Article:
The three major labels secured an equity share in Beats Music as part of their licensing agreements with the service. But according to multiple sources close to those negotiations and Beats’ subsequent sale, artists on those labels will receiving nothing at all from the roughly $3 billion acquisition by Apple.
The reason is that acquisition earnings aren’t tied to actual sales or streams, and therefore are not accounted at all to label artists. “They will get nothing,” one industry attorney flatly told Digital Music News, while insisting on anonymity.
“There’s nothing in the [artist] contracts that says the label has to share those earnings. They draft it like that so the artists get nothing.”
May 28th: “Apple: ‘We’re Buying Beats for $3 Billion‘”
In order for a service like Beats Music to license major artists, they first have to trudge through negotiations with the three major labels: Universal Music Group, Warner Music Group, and Sony Music Entertainment. They then pursue deals with smaller independents, publishers, and other rights owners before launching.
The licensing agreements typically involve large upfront payments, equity shares, per-play payments, or all three. In the case of Beats Music, launched this year, a pair of sources involved in the negotiations noted that the emphasis was on percentage shares, not upfront payments. In all, labels received a collective 5%, which translates into about $200 million from the Apple sale.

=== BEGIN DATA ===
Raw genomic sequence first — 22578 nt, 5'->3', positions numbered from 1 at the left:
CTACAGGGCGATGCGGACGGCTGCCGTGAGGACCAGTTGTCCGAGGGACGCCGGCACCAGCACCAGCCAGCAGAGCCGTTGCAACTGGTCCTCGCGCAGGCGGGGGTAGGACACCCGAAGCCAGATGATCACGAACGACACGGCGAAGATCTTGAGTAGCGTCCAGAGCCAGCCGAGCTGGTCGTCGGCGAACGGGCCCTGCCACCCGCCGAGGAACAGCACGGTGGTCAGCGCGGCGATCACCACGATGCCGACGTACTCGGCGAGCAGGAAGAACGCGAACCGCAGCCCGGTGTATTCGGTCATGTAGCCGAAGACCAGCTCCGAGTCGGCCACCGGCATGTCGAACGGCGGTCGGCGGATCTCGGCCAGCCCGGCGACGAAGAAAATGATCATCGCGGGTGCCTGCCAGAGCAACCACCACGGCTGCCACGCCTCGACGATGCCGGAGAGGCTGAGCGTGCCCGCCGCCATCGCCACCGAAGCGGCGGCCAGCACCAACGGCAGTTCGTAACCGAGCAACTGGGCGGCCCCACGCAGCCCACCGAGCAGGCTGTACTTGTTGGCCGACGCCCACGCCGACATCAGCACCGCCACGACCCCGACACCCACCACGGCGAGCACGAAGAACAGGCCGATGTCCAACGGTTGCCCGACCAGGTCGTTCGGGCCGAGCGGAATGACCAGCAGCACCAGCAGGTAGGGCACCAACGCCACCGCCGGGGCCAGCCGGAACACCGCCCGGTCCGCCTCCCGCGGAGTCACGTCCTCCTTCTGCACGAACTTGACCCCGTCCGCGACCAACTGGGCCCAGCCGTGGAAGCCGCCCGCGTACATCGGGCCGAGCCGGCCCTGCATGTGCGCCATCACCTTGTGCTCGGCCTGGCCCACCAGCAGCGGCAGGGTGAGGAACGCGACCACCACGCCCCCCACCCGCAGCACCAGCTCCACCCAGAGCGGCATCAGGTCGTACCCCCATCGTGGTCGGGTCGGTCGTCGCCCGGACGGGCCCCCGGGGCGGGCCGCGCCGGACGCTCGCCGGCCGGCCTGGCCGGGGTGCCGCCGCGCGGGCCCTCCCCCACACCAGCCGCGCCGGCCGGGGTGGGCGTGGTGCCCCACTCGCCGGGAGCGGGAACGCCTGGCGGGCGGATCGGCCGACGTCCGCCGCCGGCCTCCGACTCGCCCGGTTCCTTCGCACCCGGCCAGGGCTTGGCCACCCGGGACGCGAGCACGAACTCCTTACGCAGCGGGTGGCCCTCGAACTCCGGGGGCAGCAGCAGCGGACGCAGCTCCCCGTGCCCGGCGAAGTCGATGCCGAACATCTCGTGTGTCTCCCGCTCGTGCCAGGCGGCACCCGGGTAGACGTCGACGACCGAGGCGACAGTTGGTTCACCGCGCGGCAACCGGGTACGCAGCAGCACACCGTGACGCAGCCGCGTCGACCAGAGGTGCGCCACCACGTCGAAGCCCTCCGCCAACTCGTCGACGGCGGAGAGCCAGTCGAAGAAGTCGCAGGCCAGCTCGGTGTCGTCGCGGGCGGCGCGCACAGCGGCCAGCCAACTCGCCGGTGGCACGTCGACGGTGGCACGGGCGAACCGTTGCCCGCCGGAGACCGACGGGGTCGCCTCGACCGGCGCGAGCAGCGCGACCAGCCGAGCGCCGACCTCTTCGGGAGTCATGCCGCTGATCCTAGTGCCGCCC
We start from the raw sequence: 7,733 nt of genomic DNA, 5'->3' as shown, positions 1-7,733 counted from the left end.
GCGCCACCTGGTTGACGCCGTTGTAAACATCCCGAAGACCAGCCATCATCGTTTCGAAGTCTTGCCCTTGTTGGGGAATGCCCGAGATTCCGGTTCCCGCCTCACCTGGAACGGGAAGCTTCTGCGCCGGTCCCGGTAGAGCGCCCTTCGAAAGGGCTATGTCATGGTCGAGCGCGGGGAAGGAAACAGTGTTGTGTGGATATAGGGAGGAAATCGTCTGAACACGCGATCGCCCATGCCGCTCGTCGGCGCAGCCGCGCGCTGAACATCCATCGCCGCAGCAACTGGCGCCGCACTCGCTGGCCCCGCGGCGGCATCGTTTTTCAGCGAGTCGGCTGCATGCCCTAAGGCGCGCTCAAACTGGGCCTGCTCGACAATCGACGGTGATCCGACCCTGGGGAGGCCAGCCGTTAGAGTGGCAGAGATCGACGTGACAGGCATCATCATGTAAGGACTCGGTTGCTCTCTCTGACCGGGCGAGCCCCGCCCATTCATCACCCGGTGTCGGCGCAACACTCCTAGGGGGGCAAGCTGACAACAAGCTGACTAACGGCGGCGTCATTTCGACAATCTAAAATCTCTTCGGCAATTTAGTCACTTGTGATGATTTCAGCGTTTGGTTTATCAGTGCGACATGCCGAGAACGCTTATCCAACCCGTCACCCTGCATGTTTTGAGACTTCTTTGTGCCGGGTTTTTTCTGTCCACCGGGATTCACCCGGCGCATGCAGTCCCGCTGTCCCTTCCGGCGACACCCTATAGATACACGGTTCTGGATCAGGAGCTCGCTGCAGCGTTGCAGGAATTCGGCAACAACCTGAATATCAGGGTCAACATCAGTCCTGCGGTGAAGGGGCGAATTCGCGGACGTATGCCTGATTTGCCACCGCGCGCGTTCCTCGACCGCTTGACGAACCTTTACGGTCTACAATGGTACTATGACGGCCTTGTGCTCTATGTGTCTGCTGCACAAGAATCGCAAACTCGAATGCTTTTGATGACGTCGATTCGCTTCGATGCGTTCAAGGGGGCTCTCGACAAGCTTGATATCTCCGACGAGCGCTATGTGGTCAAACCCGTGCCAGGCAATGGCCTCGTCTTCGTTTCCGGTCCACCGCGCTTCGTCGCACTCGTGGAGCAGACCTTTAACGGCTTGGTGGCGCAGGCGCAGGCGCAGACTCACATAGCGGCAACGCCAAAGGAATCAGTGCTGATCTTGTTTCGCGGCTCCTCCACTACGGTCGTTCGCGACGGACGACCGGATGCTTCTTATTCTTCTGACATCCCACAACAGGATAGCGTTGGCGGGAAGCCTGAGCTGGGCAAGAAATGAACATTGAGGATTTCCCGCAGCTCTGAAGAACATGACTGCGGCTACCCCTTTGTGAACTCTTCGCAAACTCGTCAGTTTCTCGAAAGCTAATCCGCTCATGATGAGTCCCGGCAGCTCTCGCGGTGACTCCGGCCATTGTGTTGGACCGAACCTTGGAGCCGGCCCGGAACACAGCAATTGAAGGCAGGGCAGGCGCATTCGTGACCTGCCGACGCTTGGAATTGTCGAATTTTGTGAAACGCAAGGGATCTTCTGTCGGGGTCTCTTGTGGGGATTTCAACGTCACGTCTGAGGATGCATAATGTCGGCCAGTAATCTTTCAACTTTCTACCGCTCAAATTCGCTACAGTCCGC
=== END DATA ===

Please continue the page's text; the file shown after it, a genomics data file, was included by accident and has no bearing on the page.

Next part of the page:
June 6th: “Why Apple’s Acquisition of Beats Is Bad for Indie Labels, Artists, and the Industry…“
Incidentally, the sources noted that this pales in comparison to a roughly 20 percent share in Spotify, though longtime Interscope and Universal Music Group executive Jimmy Iovine may have negotiated the softer deal. Indeed, Iovine was instrumental in negotiating licenses between the major labels and Apple’s iTunes Music Store back in the early 2000s, and remains a de-facto representative for the majors. Spotify, on the other hand, lacked this advantage and waited far longer to secure its deals.
Meanwhile, one source has agreed to leak a portion of a major label artist contract — involving one of the largest artists in the world — to prove that not only are acquisition earnings like these excluded from artist payouts, but so are all other royalties from streaming services.
In other words, major label artists are effectively screwing themselves out of all streaming revenues – acquisition-related or otherwise – when they sign on the dotted line.
More details ahead. We now bring you back to your regularly-scheduled coverage on Billboard.
Written while listening to Zebra Katz.